In my view, Benedict XVI provides much-needed clarity about inter-religious dialogue and its goals. In an earlier article on The Catholic Thing, I wrote of Joseph Ratzinger’s view of the dialogue of the religions. Here, I turn to consider Benedict’s view of inter-religious dialogue in his 2012 Christmas address.
Although he was committed to dialogical relations among the religions, Benedict explicitly excludes religious relativism, indifferentism, and syncretism from his understanding. He, accordingly, sees this relation as a truth-seeking enterprise rather than just about “learning to accept the [religious] other in his otherness and the otherness of his thinking,” as he puts it. Furthermore, following St. John Paul II (in his 1990 encyclicalRedemptoris missio), he rejects the supplanting of evangelization with inter-religious dialogue, and, therefore, prioritizes the call of Jesus (John 1:39) – “Come and see!” – of proclamation and evangelization.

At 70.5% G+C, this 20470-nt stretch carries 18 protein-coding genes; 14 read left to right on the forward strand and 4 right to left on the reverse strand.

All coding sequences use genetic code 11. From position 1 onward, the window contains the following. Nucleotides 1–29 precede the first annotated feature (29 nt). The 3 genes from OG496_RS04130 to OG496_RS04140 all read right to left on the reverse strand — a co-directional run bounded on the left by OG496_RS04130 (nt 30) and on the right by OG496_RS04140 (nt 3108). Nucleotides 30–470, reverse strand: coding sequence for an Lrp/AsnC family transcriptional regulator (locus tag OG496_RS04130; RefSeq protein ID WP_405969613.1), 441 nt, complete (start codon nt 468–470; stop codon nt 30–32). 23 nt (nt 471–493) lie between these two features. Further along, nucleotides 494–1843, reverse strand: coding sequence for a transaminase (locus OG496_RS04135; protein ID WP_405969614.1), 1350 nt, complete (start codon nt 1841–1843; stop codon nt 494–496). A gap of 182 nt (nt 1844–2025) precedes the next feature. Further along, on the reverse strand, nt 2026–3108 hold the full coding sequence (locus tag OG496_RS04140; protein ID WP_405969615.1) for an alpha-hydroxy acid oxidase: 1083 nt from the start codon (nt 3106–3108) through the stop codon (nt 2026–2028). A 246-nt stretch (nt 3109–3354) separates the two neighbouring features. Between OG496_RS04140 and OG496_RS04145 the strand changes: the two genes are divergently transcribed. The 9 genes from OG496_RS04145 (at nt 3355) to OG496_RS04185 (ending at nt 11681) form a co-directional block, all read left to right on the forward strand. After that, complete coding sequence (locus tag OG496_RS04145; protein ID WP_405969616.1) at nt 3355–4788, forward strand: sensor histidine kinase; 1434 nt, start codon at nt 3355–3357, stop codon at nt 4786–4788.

According to Benedict, a dialogical relation among the religions is multi-dimensional. First, it is about learning to co-exist, about being together, that is, about peace and justice, “shared responsibility for society, for the state, for humanity.” To achieve that end, Benedict affirms the necessity of a dialogue among the religions. Second, although a hermeneutic of justice and peace is a guiding principle of this dialogical relation, says Benedict, it “is bound to pass beyond the purely pragmatic to an ethical quest for the values that come before everything.” He adds, “In this way what began as a purely practical dialogue becomes a quest for the right way to live as a human being.”
Read more at The Catholic Thing.